And lo, the Jesus tablet came among us.
Predictably, the fan boy sites are focusing on the form factor and tech specs. It’s a 1GHz computer with a touchscreen interface. Apple will be making its own CPU (the technology involved is challenging, to say the least). Physically, it looks like an outsized iPhone, or an iPhone on steroids, as Mike Harvey suggests at the Times.
All of which (especially the latter) is somewhat beside the point.
The fascinating thing about the iPad, I suspect, is that it’s a completely new thing. (Bear with me while I explain this, and do try to try to ignore depressing precedents like the Newton and Bill Gates’ misadventures in tabletland.)
The iPod redefined an existing market that no-one had quite gotten right. The iPhone did the same for smartphones.
And the iPad? For Apple, it represents an attempt to carve out an entirely new market. . . for devices whose primary purpose is the consumption of content produced by Big Media.
Yes, you can prop it up on a stand and attach a keyboard, but no-one is pretending that the iPod is really a PC-style workhorse for tapping out emails and text documents.
Look at it, with its rather big 9.5’screen, and envisage its uses: gaming (without Flash as yet), watching streamed and downloaded films, surfing the web, reading e-books, playing music, reading the newspaper, reading beautifully-produced interactive magazines. . . Oh, and if we can get the iPlayer or Hulu or Project Canvas going inside it, and we’ve got TV, too.
The iPad isn’t a computer. It isn’t a mingy single-purpose mono-screen e-reader that looks like it was designed by a team of visionaries from British Leyland circa 1974. It’s a personal media centre, networked.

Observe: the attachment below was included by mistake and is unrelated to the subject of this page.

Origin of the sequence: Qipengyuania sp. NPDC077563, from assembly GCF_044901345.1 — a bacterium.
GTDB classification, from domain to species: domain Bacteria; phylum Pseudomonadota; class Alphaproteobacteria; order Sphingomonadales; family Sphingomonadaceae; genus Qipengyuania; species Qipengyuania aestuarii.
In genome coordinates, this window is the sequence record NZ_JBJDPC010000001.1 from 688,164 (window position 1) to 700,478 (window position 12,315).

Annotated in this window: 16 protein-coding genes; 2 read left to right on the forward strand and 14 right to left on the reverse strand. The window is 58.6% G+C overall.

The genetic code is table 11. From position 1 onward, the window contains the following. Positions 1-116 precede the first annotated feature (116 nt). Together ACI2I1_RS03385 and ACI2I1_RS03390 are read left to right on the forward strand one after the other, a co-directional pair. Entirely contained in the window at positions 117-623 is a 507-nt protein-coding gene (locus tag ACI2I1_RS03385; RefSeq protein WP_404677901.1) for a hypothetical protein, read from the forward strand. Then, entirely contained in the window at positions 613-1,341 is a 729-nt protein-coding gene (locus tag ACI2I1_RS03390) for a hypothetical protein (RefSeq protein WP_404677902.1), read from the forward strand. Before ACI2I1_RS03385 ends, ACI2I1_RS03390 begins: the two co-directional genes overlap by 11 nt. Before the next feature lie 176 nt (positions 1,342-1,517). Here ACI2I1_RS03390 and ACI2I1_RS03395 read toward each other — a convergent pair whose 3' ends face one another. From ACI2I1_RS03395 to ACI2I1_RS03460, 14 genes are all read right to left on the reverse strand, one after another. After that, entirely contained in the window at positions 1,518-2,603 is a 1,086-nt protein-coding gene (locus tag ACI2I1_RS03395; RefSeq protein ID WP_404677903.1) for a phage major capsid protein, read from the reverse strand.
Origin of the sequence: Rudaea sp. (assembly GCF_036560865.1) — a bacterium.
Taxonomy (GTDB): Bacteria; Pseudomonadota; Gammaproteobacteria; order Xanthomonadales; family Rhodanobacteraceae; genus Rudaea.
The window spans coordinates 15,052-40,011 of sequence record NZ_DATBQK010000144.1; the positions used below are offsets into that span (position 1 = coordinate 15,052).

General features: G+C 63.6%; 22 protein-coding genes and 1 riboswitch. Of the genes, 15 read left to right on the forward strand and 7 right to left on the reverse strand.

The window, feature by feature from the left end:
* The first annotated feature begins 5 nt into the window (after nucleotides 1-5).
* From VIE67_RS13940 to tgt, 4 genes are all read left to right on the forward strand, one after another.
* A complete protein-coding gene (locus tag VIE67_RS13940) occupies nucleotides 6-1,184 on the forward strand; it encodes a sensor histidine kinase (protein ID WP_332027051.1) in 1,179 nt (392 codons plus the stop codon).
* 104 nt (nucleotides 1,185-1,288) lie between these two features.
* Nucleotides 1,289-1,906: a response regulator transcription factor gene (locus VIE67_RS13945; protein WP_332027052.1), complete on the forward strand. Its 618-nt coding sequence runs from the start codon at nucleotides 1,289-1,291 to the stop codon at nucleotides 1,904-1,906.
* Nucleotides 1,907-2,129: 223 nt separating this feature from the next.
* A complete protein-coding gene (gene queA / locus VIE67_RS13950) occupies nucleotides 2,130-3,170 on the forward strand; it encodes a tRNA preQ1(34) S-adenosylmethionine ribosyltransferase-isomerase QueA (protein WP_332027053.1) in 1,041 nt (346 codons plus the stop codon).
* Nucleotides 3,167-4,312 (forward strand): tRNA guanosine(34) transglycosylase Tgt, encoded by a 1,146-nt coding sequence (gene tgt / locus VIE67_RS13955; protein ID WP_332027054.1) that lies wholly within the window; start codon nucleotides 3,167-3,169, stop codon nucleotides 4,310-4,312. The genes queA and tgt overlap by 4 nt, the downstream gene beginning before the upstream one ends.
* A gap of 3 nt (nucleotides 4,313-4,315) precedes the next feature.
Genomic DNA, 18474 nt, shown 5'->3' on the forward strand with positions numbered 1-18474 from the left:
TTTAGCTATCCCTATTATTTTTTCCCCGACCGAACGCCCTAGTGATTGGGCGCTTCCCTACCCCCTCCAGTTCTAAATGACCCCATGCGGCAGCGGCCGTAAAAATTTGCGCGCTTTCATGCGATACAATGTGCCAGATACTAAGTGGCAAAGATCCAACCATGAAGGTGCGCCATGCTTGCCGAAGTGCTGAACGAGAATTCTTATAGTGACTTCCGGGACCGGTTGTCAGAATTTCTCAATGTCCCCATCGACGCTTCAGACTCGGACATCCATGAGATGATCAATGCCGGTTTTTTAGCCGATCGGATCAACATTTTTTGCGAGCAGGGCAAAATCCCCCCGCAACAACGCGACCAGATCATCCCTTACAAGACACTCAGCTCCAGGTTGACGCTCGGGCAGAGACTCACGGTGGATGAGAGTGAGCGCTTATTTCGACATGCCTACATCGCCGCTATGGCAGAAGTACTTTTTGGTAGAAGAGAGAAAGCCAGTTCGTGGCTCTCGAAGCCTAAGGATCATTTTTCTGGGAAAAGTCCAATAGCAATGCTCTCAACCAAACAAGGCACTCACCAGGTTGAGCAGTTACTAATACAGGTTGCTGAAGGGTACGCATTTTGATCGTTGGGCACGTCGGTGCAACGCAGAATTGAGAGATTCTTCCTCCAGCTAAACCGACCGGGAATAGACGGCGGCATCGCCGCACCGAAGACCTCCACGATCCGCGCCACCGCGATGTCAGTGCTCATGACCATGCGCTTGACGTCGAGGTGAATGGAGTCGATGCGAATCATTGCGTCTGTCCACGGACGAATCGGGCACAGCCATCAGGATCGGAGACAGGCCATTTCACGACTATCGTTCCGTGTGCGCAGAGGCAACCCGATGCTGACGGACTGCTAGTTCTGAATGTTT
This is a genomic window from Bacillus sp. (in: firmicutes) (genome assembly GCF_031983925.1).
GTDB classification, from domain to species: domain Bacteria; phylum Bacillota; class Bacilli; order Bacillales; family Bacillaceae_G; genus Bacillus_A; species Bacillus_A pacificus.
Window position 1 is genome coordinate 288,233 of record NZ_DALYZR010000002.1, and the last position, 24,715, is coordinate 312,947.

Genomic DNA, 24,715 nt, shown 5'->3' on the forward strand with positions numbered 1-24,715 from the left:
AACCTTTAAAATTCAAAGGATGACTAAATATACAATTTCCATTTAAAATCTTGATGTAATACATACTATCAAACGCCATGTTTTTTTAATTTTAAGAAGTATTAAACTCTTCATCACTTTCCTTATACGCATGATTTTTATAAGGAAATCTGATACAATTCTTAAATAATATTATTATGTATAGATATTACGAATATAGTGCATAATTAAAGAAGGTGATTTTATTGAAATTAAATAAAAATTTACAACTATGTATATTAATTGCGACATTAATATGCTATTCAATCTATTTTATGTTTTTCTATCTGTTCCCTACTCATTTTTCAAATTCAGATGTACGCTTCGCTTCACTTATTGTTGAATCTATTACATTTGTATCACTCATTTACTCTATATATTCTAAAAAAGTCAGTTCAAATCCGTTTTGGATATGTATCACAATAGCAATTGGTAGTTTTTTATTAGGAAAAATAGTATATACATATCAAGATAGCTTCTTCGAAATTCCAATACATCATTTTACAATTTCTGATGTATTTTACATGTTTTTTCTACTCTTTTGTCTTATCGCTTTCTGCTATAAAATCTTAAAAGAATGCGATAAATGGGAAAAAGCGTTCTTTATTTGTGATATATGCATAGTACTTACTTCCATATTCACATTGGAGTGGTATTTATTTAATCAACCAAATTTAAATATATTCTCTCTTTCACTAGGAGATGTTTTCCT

The iPad is built for immersive use while sitting on a sofa or lying in bed, rather than the hurly-burly of commuting. Apple will sell fewer of the expensive 3G models and more of the cheaper wi-fi efforts. Bad news, I suspect, for the mobile operators.
Oddly, Apple seems to be hiding its intentions, at least in part, when it describes the iPad – rather boringly — as ‘the best way to experience email, photos and video.’Better, perhaps, to downplay expectations.
Remember when cinemas were palaces of dreams? The iPad, I fancy, represents Steve Jobs’ effort to build something similar for media consumption in the 21st century.
Think of it that way, and it becomes obvious why Big Media so loves the prospect of this device succeeding. Display content inside a palace of dreams, and the content itself takes on the air of a dream. And dreams, as any fule no, are valuable things.
Steve Jobs has set himself up as proprietor of the cinema at the end of the digital rainbow. Happily, when Big Media looks at the iPad, it sees the opposite of the brutal commoditization and disaggregation that occurs on the web.
Price of admission? In 1937, it cost 10d to get into the average Odeon. The iPad’s palace of dreams will cost you $599. And don’t forget the additional cash you’ll be spending on the side to read journalism – like popcorn and ice cream — during the intermission. Everything you consume in the palace of dreams has a price tag, and the mark-up is usually significant.
The big question surrounding the iPad isn’t whether people will buy it. They will, by the millions. Apple’s costs are already covered.
The really big question is whether, in three years’ time, when the price of an iPad falls to $250/£250, Big Media will have a high-volume audience for paid content on its hands.
PS: It was inevitable, but it’s still astonishing to watch: the coverage is exploding. In the hour or so it took to write this, the iPad story count on Google News has gone from 25 to 5,993. What are the chances, I wonder, of Private Eye running a cover story with Steve Jobs as Jesus feeding 5,000 media executives?